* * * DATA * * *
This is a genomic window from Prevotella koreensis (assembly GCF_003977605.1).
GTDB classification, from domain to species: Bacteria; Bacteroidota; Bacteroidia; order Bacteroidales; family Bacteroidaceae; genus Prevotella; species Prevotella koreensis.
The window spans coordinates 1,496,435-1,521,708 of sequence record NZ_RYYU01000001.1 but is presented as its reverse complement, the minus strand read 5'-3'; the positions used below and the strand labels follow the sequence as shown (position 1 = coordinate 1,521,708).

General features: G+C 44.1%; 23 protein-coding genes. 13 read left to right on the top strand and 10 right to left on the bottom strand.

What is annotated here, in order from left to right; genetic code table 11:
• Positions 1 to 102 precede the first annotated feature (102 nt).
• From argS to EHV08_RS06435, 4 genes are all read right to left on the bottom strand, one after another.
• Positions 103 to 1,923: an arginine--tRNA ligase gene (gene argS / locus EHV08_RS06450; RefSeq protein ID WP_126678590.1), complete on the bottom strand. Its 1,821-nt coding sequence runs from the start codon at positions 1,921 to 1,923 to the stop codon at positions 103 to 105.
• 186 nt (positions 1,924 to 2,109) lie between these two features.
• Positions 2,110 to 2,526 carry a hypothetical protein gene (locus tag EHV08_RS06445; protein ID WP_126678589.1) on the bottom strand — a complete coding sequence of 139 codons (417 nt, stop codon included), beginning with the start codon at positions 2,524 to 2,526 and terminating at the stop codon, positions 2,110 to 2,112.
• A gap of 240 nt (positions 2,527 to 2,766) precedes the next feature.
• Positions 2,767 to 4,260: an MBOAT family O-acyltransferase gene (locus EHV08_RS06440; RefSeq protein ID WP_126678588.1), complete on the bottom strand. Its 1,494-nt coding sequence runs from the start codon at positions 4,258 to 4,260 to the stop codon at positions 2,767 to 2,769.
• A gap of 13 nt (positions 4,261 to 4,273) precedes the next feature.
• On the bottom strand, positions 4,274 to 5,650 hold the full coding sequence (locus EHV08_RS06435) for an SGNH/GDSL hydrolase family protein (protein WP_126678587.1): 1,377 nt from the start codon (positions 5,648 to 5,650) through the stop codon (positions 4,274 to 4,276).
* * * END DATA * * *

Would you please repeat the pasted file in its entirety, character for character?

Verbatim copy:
This is a genomic window from Prevotella koreensis (assembly GCF_003977605.1).
GTDB classification, from domain to species: Bacteria; Bacteroidota; Bacteroidia; order Bacteroidales; family Bacteroidaceae; genus Prevotella; species Prevotella koreensis.
The window spans coordinates 1,496,435-1,521,708 of sequence record NZ_RYYU01000001.1 but is presented as its reverse complement, the minus strand read 5'-3'; the positions used below and the strand labels follow the sequence as shown (position 1 = coordinate 1,521,708).

General features: G+C 44.1%; 23 protein-coding genes. 13 read left to right on the top strand and 10 right to left on the bottom strand.

What is annotated here, in order from left to right; genetic code table 11:
• Positions 1 to 102 precede the first annotated feature (102 nt).
• From argS to EHV08_RS06435, 4 genes are all read right to left on the bottom strand, one after another.
• Positions 103 to 1,923: an arginine--tRNA ligase gene (gene argS / locus EHV08_RS06450; RefSeq protein ID WP_126678590.1), complete on the bottom strand. Its 1,821-nt coding sequence runs from the start codon at positions 1,921 to 1,923 to the stop codon at positions 103 to 105.
• 186 nt (positions 1,924 to 2,109) lie between these two features.
• Positions 2,110 to 2,526 carry a hypothetical protein gene (locus tag EHV08_RS06445; protein ID WP_126678589.1) on the bottom strand — a complete coding sequence of 139 codons (417 nt, stop codon included), beginning with the start codon at positions 2,524 to 2,526 and terminating at the stop codon, positions 2,110 to 2,112.
• A gap of 240 nt (positions 2,527 to 2,766) precedes the next feature.
• Positions 2,767 to 4,260: an MBOAT family O-acyltransferase gene (locus EHV08_RS06440; RefSeq protein ID WP_126678588.1), complete on the bottom strand. Its 1,494-nt coding sequence runs from the start codon at positions 4,258 to 4,260 to the stop codon at positions 2,767 to 2,769.
• A gap of 13 nt (positions 4,261 to 4,273) precedes the next feature.
• On the bottom strand, positions 4,274 to 5,650 hold the full coding sequence (locus EHV08_RS06435) for an SGNH/GDSL hydrolase family protein (protein WP_126678587.1): 1,377 nt from the start codon (positions 5,648 to 5,650) through the stop codon (positions 4,274 to 4,276).